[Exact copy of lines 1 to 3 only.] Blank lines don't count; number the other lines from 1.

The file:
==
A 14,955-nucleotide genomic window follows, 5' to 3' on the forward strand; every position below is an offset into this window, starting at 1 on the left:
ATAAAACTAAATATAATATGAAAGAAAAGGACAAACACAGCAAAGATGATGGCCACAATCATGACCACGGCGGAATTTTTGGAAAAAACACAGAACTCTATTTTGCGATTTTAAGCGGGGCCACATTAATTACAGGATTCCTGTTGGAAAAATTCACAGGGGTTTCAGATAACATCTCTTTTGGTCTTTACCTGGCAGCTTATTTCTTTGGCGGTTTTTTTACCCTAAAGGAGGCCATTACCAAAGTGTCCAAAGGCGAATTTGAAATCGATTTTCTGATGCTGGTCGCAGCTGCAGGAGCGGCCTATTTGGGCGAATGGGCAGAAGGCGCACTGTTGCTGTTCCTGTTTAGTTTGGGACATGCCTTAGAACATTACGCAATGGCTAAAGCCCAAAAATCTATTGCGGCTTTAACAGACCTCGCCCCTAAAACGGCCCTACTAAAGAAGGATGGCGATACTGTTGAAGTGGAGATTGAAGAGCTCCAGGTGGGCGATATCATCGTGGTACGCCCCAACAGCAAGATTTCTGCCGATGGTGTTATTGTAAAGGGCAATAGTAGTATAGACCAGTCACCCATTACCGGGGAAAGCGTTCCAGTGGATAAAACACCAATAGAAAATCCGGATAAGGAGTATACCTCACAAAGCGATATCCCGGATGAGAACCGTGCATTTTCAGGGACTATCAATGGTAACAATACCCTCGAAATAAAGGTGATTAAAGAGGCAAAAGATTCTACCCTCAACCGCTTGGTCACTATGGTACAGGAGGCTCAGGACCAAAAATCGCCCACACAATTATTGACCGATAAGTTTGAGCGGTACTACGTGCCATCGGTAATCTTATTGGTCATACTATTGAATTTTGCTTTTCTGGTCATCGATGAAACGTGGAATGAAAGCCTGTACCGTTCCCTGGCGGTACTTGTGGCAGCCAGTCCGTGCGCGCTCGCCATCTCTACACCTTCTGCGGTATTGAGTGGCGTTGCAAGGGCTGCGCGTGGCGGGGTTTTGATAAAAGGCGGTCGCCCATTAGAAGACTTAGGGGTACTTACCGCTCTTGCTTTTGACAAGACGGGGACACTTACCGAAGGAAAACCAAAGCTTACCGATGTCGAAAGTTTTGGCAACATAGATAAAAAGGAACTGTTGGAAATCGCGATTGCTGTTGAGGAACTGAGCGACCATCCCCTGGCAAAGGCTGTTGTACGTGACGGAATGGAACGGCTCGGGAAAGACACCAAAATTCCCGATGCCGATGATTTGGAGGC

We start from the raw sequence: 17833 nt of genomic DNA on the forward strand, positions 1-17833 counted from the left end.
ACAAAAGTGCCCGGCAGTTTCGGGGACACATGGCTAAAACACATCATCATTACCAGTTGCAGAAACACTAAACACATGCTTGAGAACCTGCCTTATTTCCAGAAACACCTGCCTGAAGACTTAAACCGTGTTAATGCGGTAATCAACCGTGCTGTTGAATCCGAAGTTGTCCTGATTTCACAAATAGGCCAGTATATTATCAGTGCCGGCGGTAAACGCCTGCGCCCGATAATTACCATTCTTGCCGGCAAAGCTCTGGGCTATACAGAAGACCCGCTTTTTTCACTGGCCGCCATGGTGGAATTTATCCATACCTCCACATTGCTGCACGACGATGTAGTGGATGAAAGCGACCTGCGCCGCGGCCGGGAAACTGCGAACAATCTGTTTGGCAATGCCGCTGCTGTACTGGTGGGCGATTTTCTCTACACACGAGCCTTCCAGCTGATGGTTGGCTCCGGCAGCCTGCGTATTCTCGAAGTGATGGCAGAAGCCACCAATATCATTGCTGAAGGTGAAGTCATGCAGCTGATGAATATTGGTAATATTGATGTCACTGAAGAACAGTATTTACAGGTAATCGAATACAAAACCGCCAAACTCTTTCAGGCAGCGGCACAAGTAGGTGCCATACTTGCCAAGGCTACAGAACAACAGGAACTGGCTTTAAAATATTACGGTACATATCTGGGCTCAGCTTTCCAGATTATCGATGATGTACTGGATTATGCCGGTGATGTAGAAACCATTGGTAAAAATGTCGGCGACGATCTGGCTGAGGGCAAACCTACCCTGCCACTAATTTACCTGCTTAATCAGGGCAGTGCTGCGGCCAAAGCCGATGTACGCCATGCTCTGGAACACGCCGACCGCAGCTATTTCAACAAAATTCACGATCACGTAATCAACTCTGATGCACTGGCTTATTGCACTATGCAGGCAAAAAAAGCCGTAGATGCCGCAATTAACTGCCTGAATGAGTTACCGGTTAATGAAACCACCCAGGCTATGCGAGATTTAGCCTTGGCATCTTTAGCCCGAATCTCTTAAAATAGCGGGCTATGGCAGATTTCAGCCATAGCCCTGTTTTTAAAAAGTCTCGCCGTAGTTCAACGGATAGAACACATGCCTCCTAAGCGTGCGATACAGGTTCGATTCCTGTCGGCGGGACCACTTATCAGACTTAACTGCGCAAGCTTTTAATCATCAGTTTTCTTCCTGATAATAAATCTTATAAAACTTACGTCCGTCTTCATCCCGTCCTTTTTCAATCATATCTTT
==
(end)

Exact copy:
A 14,955-nucleotide genomic window follows, 5' to 3' on the forward strand; every position below is an offset into this window, starting at 1 on the left:
ATAAAACTAAATATAATATGAAAGAAAAGGACAAACACAGCAAAGATGATGGCCACAATCATGACCACGGCGGAATTTTTGGAAAAAACACAGAACTCTATTTTGCGATTTTAAGCGGGGCCACATTAATTACAGGATTCCTGTTGGAAAAATTCACAGGGGTTTCAGATAACATCTCTTTTGGTCTTTACCTGGCAGCTTATTTCTTTGGCGGTTTTTTTACCCTAAAGGAGGCCATTACCAAAGTGTCCAAAGGCGAATTTGAAATCGATTTTCTGATGCTGGTCGCAGCTGCAGGAGCGGCCTATTTGGGCGAATGGGCAGAAGGCGCACTGTTGCTGTTCCTGTTTAGTTTGGGACATGCCTTAGAACATTACGCAATGGCTAAAGCCCAAAAATCTATTGCGGCTTTAACAGACCTCGCCCCTAAAACGGCCCTACTAAAGAAGGATGGCGATACTGTTGAAGTGGAGATTGAAGAGCTCCAGGTGGGCGATATCATCGTGGTACGCCCCAACAGCAAGATTTCTGCCGATGGTGTTATTGTAAAGGGCAATAGTAGTATAGACCAGTCACCCATTACCGGGGAAAGCGTTCCAGTGGATAAAACACCAATAGAAAATCCGGATAAGGAGTATACCTCACAAAGCGATATCCCGGATGAGAACCGTGCATTTTCAGGGACTATCAATGGTAACAATACCCTCGAAATAAAGGTGATTAAAGAGGCAAAAGATTCTACCCTCAACCGCTTGGTCACTATGGTACAGGAGGCTCAGGACCAAAAATCGCCCACACAATTATTGACCGATAAGTTTGAGCGGTACTACGTGCCATCGGTAATCTTATTGGTCATACTATTGAATTTTGCTTTTCTGGTCATCGATGAAACGTGGAATGAAAGCCTGTACCGTTCCCTGGCGGTACTTGTGGCAGCCAGTCCGTGCGCGCTCGCCATCTCTACACCTTCTGCGGTATTGAGTGGCGTTGCAAGGGCTGCGCGTGGCGGGGTTTTGATAAAAGGCGGTCGCCCATTAGAAGACTTAGGGGTACTTACCGCTCTTGCTTTTGACAAGACGGGGACACTTACCGAAGGAAAACCAAAGCTTACCGATGTCGAAAGTTTTGGCAACATAGATAAAAAGGAACTGTTGGAAATCGCGATTGCTGTTGAGGAACTGAGCGACCATCCCCTGGCAAAGGCTGTTGTACGTGACGGAATGGAACGGCTCGGGAAAGACACCAAAATTCCCGATGCCGATGATTTGGAGGC

We start from the raw sequence: 17833 nt of genomic DNA on the forward strand, positions 1-17833 counted from the left end.